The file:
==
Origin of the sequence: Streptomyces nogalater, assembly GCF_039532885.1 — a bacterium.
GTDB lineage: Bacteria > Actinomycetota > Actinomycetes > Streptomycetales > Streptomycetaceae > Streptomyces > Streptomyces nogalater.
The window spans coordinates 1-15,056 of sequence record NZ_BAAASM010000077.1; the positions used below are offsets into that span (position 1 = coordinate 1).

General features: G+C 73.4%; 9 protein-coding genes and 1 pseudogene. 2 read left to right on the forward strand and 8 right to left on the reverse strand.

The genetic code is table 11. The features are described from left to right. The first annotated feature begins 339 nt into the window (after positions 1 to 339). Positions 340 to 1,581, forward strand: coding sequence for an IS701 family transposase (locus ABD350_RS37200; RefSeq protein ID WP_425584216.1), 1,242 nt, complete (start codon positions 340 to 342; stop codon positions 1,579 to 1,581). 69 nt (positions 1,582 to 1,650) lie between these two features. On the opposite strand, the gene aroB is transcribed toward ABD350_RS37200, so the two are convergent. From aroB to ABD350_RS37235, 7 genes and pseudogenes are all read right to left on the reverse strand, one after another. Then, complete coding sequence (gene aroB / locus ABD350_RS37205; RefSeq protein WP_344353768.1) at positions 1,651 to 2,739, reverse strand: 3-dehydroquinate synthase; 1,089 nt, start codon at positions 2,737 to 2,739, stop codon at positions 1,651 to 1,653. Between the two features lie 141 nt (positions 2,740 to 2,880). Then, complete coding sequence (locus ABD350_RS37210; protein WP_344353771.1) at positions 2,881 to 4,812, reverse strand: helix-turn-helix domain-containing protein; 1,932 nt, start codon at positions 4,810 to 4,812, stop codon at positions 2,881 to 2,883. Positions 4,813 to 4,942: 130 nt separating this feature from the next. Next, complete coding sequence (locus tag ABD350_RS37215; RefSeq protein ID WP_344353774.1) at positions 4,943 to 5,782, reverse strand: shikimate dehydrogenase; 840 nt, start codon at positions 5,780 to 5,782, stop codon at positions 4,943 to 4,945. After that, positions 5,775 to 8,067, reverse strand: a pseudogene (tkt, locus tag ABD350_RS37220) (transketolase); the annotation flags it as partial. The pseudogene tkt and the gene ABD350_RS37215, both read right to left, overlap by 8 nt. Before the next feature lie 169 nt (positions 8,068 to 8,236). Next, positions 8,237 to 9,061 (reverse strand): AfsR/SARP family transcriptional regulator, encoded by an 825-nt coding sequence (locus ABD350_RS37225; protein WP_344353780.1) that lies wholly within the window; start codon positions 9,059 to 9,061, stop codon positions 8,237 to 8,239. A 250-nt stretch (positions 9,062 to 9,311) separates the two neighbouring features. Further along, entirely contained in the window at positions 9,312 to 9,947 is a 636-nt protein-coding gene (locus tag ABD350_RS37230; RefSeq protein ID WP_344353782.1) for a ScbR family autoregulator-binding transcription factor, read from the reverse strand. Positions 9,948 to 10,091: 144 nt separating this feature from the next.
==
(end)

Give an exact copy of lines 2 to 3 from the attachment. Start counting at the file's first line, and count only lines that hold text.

GTDB lineage: Bacteria > Actinomycetota > Actinomycetes > Streptomycetales > Streptomycetaceae > Streptomyces > Streptomyces nogalater.
The window spans coordinates 1-15,056 of sequence record NZ_BAAASM010000077.1; the positions used below are offsets into that span (position 1 = coordinate 1).